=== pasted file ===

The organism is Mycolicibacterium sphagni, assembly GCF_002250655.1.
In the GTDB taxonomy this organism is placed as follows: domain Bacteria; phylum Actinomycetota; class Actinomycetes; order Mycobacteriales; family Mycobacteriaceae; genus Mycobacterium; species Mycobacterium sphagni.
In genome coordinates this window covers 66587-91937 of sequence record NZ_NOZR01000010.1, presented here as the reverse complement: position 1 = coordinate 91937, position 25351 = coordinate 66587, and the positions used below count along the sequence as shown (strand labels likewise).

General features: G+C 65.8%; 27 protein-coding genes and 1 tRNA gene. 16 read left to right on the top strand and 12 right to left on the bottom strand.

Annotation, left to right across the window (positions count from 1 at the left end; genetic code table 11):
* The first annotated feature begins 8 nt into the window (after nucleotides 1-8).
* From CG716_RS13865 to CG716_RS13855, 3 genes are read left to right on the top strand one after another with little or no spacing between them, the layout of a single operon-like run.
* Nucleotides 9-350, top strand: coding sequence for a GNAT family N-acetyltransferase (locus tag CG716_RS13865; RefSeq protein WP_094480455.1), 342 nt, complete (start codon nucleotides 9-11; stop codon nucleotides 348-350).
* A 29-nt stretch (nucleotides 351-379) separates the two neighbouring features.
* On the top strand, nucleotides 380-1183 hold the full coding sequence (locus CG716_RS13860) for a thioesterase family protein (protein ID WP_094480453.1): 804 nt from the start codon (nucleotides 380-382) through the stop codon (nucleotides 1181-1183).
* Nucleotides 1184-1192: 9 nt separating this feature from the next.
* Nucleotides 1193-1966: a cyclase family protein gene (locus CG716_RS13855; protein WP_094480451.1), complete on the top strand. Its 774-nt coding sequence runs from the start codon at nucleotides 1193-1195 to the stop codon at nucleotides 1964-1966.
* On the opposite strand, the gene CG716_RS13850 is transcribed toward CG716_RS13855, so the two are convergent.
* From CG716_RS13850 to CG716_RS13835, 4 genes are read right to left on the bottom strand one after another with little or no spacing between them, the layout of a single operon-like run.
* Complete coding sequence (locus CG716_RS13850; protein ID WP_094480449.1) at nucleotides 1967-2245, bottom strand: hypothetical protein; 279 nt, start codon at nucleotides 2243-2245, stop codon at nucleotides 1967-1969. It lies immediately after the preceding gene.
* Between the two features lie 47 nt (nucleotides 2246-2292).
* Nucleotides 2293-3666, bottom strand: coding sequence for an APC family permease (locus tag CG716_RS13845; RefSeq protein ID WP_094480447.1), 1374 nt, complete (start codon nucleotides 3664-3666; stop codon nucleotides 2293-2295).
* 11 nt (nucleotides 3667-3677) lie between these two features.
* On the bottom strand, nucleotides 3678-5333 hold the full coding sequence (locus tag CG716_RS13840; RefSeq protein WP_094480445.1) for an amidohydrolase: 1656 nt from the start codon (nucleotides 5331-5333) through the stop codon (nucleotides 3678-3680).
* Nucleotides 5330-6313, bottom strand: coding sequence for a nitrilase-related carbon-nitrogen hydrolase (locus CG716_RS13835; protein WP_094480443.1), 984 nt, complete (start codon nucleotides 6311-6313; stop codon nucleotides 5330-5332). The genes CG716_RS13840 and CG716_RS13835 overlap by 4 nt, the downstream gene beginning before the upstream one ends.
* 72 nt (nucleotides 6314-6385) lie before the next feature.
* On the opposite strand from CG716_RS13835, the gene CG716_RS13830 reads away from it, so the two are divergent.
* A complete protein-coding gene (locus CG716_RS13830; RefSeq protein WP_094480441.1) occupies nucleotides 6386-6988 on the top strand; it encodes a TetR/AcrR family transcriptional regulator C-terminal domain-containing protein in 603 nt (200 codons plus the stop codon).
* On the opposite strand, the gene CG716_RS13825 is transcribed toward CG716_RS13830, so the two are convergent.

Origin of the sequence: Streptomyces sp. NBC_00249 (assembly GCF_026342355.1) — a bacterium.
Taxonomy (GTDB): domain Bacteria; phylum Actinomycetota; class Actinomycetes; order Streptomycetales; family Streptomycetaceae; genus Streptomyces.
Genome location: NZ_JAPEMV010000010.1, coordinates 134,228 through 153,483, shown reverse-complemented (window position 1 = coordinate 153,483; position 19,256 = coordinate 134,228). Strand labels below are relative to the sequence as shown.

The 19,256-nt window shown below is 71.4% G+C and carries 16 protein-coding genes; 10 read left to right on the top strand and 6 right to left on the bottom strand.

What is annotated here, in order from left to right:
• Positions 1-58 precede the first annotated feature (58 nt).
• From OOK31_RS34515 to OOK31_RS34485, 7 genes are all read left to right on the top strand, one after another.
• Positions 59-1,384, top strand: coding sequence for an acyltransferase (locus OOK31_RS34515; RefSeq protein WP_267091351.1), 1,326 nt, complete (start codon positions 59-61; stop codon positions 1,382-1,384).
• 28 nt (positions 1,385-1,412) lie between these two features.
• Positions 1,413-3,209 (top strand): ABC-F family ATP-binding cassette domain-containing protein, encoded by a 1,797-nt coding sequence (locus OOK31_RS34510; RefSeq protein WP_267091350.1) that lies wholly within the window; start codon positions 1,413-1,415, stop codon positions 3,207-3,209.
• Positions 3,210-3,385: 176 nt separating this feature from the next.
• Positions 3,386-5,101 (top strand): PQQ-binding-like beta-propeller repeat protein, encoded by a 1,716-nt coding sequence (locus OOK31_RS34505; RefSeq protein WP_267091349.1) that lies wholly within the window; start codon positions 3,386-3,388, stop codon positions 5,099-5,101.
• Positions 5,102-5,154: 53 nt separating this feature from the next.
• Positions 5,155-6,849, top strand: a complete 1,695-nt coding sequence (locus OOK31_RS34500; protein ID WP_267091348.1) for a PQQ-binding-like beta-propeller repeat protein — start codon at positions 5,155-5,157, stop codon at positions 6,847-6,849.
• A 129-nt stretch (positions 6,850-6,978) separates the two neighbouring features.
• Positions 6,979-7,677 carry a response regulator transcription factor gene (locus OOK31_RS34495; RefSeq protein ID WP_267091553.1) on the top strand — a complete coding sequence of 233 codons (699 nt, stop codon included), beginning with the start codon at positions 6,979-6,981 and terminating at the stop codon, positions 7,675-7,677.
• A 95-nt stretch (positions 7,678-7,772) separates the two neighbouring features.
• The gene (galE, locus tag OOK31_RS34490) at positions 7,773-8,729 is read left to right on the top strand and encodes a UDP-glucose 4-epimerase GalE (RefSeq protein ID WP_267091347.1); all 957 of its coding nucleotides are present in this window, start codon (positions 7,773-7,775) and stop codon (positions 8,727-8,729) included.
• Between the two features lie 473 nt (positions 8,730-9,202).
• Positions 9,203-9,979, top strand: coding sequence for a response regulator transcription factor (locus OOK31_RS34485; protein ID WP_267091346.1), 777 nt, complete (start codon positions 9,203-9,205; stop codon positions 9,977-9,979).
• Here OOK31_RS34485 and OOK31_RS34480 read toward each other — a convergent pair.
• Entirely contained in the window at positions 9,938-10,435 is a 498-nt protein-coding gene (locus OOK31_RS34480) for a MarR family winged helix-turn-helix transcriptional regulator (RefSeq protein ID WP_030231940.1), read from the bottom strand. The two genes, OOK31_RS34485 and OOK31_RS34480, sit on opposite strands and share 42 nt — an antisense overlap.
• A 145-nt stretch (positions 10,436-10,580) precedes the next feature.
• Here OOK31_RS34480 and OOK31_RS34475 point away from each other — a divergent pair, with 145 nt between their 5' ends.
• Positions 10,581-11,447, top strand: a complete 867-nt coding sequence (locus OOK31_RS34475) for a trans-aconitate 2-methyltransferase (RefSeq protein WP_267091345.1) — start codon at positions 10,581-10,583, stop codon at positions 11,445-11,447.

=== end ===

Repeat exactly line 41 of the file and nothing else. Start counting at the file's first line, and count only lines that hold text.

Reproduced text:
• A 95-nt stretch (positions 7,678-7,772) separates the two neighbouring features.